My name is Melissa James, and I’m the Metadata Manager at CMU Libraries. That means I am the primary person responsible for maintaining the metadata of the University Library’s collections. But, what is metadata? And, what is library metadata specifically?
A very simple definition of metadata is that metadata is data about data. It is data that describes other data. As an example, consider streaming music files. The song file itself is the data. The song title, artist, album name, and track number are all metadata.
In the Libraries, we use several types of metadata to connect users with the resources they need, but the most common type is called bibliographic or descriptive metadata. This is metadata that describes a book or other library resources such as the title, author, and publisher.
In our current library discovery system Smart Search, descriptive metadata looks like this:
Descriptive metadata for Bring your brain to work by Art Markman as viewed via CMU Libraries’ Smart Search interface.
But, when I came to CMU as an undergraduate in the mid-1990s, we were in the process of transitioning away from metadata that looked like this:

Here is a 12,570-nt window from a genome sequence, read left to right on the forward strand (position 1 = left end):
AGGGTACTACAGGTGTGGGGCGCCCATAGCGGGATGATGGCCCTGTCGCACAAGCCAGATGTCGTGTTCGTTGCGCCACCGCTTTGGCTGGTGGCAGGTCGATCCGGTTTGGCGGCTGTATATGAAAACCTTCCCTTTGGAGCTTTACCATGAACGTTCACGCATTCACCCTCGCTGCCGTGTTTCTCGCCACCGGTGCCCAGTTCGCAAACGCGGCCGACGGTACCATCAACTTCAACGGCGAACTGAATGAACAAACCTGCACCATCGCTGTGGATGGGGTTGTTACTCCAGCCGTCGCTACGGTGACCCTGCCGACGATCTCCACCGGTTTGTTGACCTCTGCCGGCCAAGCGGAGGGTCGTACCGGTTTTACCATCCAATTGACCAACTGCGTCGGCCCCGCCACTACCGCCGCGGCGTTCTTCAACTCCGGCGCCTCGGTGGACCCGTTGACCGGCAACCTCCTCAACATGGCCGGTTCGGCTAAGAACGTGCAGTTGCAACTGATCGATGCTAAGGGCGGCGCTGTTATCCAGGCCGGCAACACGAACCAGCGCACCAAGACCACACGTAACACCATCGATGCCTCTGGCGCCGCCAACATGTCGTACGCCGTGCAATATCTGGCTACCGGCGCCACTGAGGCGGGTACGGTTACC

A catalog card containing descriptive metadata of the book Louisa May Alcott by Susan Cheever. This card contains a physical description of the book as well as the international book standard number (ISBN), subject headings, and Library of Congress call number.
To get from catalog cards to the sophisticated discovery tools of today, librarians in the 1960s developed structural metadata called MARC or Machine Readable Cataloging, which allowed them to transform catalog card data into computerized metadata.
A section of the bibliographic record for Learning together with young children by Deb Curtis and Margie Carter. The numbered MARC “tags” going down the left of the page along with the subfield “delimiters”, pipe characters followed by a single lower-case letter, allowed the data to be read and processed by computers.
These days we are in the very early stages of transitioning again to a new metadata standard called BIBFRAME that will be both structural and descriptive. The new standard is more flexible and dynamic. It will transform CMU Libraries’ metadata, making it indexable by web browsers. In the future, this will improve our user’s search experience by making CMU Libraries’ individual resources easily found on the open web.
A section of the bibliographic record for Learning together with young children by Deb Curtis and Margie Carter. The BIBFRAME tags enclosed in the arrow brackets will allow the data to eventually be indexed by web browsers.
To learn more about our work, see What exactly is Acquisitions and Metadata Services by Amie Pifer.